Honda is pulling out of Formula One, blaming the world economic crisis for plans to sell its team.
Sources told BBC Sport the team were “optimistic” they would continue, but an investor had not yet been found.
The decision leaves Englishman Jenson Button and 2009 team-mate Rubens Barrichello without drives, with only a few mid-ranking seats still available.
Honda, which spent more than £300m a year on F1, said it would also no longer supply the sport with engines.
A deadline of January has been set to find a buyer but workers at Honda’s Brackley base have been told to expect redundancy letters before Christmas.
“Honda Motor Co. has come to the conclusion that we will withdraw from all Formula One activities, making 2008 the last season for participation,” said Honda president Takeo Fukui at an emotional press conference.
“This difficult decision has been made in light of the quickly deteriorating operating environment facing the global auto industry… and the sudden contraction of the world economies,” he added.
“Honda must protect its core business activities and secure the long term as widespread uncertainties in the economics around the globe continue to mount.”
According to the Reuters news agency, team bosses Ross Brawn and Nick Fry told a meeting of the Formula One Teams’ Association: “They have a month to find a buyer, otherwise they are closing the team.”
If no buyer is found, Honda’s decision will leave F1 with just 18 cars on the grid next season.
Honda said next year’s Japanese Grand Prix at its Suzuka circuit would go ahead as planned.
Honda appointed Brawn, the man who masterminded seven world titles for Michael Schumacher at Benetton and Ferrari, as their team principal prior to the start of the 2008 season.
His arrival was seen as the signal for the start of a concerted push for success by the company after several seasons as also-rans.
The company returned to F1 as a team owner and car builder in 2005, having spent five years as an engine supplier to the British American Racing team.
But they have struggled to make an impact at the top levels of the sport.
Their sole victory of the modern era came with Button,s win at the Hungarian Grand Prix in 2006.
But they have been uncompetitive in the last two seasons.
Honda’s decision could also spell the end of Barrichello’s 16-year F1 career.
The 36-year-old winner of nine Grands Prix was competing with his novice compatriot Bruno Senna, the nephew of F1 legend Ayrton Senna, for a seat at Honda in 2009.
Honda recently cut road vehicle production as a response to the global economic crisis – the company’s sales in its key US market were down 30% last month.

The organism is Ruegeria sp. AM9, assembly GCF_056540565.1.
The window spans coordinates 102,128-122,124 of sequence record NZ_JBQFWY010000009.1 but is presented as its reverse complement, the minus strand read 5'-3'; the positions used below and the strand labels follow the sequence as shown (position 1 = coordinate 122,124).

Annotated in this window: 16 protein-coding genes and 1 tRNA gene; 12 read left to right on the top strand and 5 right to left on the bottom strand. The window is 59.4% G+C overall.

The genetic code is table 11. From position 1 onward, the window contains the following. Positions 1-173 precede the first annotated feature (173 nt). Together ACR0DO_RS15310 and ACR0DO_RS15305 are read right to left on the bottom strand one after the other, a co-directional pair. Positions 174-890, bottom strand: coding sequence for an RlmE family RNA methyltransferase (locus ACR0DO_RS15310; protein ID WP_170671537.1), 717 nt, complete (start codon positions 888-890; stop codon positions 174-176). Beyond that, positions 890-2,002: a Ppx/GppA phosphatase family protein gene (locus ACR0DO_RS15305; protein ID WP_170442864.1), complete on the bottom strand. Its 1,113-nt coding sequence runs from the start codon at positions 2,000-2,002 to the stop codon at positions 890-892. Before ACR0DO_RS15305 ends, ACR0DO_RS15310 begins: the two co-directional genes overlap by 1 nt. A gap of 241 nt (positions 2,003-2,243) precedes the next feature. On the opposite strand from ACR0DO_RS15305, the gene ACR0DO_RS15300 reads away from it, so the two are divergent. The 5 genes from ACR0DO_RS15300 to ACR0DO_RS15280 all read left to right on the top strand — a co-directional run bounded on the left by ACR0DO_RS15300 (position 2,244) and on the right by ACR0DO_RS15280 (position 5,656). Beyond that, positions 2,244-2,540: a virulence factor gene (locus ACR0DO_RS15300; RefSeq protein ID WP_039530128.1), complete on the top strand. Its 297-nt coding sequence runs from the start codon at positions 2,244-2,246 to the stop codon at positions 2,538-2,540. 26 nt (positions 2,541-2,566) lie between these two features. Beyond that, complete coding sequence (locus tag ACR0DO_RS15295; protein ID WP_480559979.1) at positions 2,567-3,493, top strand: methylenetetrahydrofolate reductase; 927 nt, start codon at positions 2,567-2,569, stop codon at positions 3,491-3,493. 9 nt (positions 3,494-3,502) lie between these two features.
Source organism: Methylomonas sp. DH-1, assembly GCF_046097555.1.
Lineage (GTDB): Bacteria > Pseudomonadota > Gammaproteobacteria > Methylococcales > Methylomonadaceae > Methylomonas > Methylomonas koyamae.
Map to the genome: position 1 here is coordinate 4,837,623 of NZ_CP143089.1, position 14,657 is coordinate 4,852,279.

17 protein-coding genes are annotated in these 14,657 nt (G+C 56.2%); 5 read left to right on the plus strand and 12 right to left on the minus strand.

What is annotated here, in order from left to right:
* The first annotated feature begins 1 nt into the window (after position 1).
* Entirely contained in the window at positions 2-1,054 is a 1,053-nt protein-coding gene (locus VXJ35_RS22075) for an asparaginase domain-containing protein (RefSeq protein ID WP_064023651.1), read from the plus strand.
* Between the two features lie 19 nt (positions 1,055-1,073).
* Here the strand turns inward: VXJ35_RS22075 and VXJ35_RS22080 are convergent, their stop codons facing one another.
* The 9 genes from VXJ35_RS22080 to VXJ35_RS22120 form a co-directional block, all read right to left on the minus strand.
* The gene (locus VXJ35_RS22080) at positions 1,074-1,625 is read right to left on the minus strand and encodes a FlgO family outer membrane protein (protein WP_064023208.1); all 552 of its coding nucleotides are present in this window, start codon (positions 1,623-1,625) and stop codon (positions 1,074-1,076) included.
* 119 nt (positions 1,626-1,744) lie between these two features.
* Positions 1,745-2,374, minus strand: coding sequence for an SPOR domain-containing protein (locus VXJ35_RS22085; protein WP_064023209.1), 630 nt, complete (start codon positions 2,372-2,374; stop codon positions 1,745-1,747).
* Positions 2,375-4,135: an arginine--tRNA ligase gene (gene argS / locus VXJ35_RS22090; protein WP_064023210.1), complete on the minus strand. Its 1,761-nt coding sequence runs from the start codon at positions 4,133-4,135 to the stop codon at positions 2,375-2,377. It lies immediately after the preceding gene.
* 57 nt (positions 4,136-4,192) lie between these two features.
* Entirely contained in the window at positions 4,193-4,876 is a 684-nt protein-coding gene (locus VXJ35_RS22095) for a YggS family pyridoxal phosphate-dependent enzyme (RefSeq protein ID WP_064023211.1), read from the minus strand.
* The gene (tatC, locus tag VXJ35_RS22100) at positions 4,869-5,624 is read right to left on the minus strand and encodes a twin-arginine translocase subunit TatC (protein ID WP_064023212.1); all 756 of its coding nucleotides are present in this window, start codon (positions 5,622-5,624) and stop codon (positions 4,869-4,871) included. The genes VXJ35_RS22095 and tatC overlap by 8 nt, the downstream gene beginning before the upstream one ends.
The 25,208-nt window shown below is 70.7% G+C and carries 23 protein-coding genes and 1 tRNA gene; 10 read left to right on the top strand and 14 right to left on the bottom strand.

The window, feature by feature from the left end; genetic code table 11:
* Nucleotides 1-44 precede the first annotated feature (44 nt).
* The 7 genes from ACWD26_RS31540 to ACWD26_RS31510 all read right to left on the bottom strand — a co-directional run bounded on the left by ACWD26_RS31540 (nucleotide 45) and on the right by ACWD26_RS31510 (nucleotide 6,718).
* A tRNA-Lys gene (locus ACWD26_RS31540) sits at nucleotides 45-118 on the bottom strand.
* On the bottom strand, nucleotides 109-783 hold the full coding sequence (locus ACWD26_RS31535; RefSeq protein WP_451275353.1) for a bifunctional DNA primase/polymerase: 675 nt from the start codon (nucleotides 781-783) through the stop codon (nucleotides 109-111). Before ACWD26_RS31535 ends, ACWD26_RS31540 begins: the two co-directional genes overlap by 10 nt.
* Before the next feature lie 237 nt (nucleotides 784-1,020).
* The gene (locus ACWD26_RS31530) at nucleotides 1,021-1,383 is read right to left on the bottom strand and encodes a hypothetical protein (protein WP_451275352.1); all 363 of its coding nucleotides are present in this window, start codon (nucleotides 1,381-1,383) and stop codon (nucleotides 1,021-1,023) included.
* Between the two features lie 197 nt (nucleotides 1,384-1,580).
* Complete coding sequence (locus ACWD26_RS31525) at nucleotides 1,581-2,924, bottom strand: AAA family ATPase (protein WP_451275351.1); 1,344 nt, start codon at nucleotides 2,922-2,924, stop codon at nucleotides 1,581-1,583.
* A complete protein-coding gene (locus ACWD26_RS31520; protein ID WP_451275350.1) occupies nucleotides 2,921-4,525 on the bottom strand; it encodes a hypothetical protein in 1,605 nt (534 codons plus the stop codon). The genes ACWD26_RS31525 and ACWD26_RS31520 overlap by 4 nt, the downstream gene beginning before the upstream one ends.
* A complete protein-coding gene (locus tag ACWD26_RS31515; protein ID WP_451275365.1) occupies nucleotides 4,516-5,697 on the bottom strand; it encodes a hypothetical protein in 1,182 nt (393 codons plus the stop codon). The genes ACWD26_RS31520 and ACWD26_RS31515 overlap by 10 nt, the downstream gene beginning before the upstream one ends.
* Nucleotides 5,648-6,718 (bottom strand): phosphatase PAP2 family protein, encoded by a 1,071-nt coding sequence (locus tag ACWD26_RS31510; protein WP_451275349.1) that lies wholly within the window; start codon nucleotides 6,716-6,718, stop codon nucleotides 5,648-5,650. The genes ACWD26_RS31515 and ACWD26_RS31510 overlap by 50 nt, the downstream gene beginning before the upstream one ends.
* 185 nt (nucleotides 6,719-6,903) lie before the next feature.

F1 is a notoriously expensive sport in which to compete, and teams have spent recent months in intensive discussions over cost-cutting measures.
Max Mosley, president of world motorsport governing body the FIA, recently urged teams to find ways to reduce costs.
In an exclusive interview with the BBC, Mosley described Honda’s withdrawal as a significant warning to the rest of the teams to start cutting costs dramatically.
Mosley wants to make drastic changes for the 2010 season – including making a standard engine and gearbox available to all teams at a projected cost of 5m Euro (£4.4m) per team.
The idea is opposed by the road-car constructors still in F1, who are proposing a new engine formula of their own.
Considered a major player within F1, Honda bankrolled more than 800 staff at the team’s Northamptonshire base and had one of the largest budgets in the sport.
“I am told that for £1 you can now buy the Honda F1 team,” said BBC sports news correspondent Adam Parsons.
BBC Radio 5 Live’s F1 commentator, David Croft, said Honda’s withdrawal could have profound consequences for the sport.
“This has serious implications for F1, not just because there will be only 18 cars on the grid,” said Croft.
“It’s the start of the sport as a whole feeling the pinch. Williams are reported to be in financial difficulties, Toyota are trimming down their budget as well.
“Honda are a car company whose sales have dropped by 41% in the last quarter, they’re closing their Swindon factory for two months at the start of next year, and obviously feeling the pinch on a global scale.”
In November, Honda announced it would build fewer cars in Japan, Europe and the US to reflect bleak economic prospects in the vehicle manufacturing industry.
Sales of new cars in the UK suffered their biggest monthly drop in 28 years, while car makers Ford, GM and Chrysler have asked the US Congress for multi-billion dollar loans to guarantee their survival.
The last team to leave F1 were Honda-backed minnows Super Aguri, which folded for financial reasons in April.
Honda’s own F1 team endured a deeply disappointing 2008 season on the track, earning just 14 points, leaving them the lowest of the nine points-scoring teams.
Button found himself ranked 18th in the drivers’ list, contributing only three points.
Only four drivers, each without a point to their name, ranked below him. Barrichello earned the remaining 11 points – more than half of them earned with a third place in the wet British Grand Prix.
Honda initially entered F1 as a constructor in the 1960s, withdrawing at the end of 1968.
The company returned to F1 in the 1980s as an engine supplier with great success with the Williams and McLaren teams and then purchased a stake in the BAR team from British American Tobacco (BAT) in 2004.
Honda bought out BAT in 2005 to form the Honda team for the 2006 season.
While the team finished fourth in the 2006 constructors’ championship, they have subsequently struggled to make an impact.
The 2009 Formula One season begins on 29 March, in Australia.